Peter Orszag, the high-energy director of the White House Office of Management and Budget, recently shared some good news  with Politico. No, he hasn't solved the country's economic problems. But he's learned that his genetics won't be crimping a caffeine habit that fuels 80-hour work weeks spent trying to erase a trillion-dollar deficit.
While attending a conference, Orszag learned from biologist Craig Venter that he could get screened for a genetic marker that can raise the risk of heart disease when lots of caffeine is consumed. Orszag, who drinks vast amounts of Diet Coke, went ahead with the test. Luckily for him he's in the clear. "If that test had come out the wrong way, you would not have wanted to be around me afterwards, because to give up caffeine would have been very painful," Orszag told Politico reporter Mike Allen.
The Office of Managament and Budget said that Orszag was traveling today and couldn't provide additional details-including whether he'd learned anything about his genetic predisposition to other diseases. But ScienceInsider guesses that he was referring to a single nucleotide polymorphism (SNP) called rs762551 that modulates a caffeine metabolizing enzyme in the liver. Those with a "slow" metabolizing version who drink a few cups of coffee a day are at a higher risk of heart attacks.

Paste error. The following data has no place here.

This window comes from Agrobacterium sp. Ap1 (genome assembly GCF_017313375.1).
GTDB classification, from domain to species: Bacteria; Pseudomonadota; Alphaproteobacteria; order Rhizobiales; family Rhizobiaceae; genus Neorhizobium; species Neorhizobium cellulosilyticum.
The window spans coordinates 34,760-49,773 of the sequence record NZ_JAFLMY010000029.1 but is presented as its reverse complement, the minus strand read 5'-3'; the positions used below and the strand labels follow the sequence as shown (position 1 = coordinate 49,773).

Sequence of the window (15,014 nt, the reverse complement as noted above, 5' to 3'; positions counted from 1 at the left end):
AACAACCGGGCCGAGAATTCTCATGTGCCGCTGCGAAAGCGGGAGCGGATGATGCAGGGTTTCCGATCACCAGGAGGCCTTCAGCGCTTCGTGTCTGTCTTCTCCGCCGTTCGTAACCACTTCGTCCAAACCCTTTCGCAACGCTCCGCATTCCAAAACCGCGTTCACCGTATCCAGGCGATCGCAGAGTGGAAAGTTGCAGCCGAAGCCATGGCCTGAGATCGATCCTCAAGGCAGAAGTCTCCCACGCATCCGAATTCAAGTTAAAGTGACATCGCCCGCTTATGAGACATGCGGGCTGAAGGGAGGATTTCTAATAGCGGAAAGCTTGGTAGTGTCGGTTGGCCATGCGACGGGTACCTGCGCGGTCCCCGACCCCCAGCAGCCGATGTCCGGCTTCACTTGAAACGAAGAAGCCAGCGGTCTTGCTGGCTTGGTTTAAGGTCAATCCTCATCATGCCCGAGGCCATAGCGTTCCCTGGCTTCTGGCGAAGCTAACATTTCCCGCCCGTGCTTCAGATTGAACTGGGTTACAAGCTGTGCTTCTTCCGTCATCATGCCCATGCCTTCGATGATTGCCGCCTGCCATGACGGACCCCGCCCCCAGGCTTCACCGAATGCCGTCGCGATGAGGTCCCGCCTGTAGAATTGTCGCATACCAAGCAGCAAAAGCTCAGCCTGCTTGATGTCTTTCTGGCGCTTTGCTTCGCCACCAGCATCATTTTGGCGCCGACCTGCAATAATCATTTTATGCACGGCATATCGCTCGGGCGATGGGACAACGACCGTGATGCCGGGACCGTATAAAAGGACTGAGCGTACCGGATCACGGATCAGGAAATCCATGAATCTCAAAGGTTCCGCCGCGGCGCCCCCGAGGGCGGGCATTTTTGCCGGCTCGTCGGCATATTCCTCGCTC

23andme, the consumer gene testing company in Mountainview, California, tests for rs76255  along with many other SNPs. And it's not just for policy wonks. National Institutes of Health Director Francis Collins, Harvard University psychologist Steven Pinker, and DNA discoverer James Watson all have had part of their genomes decoded.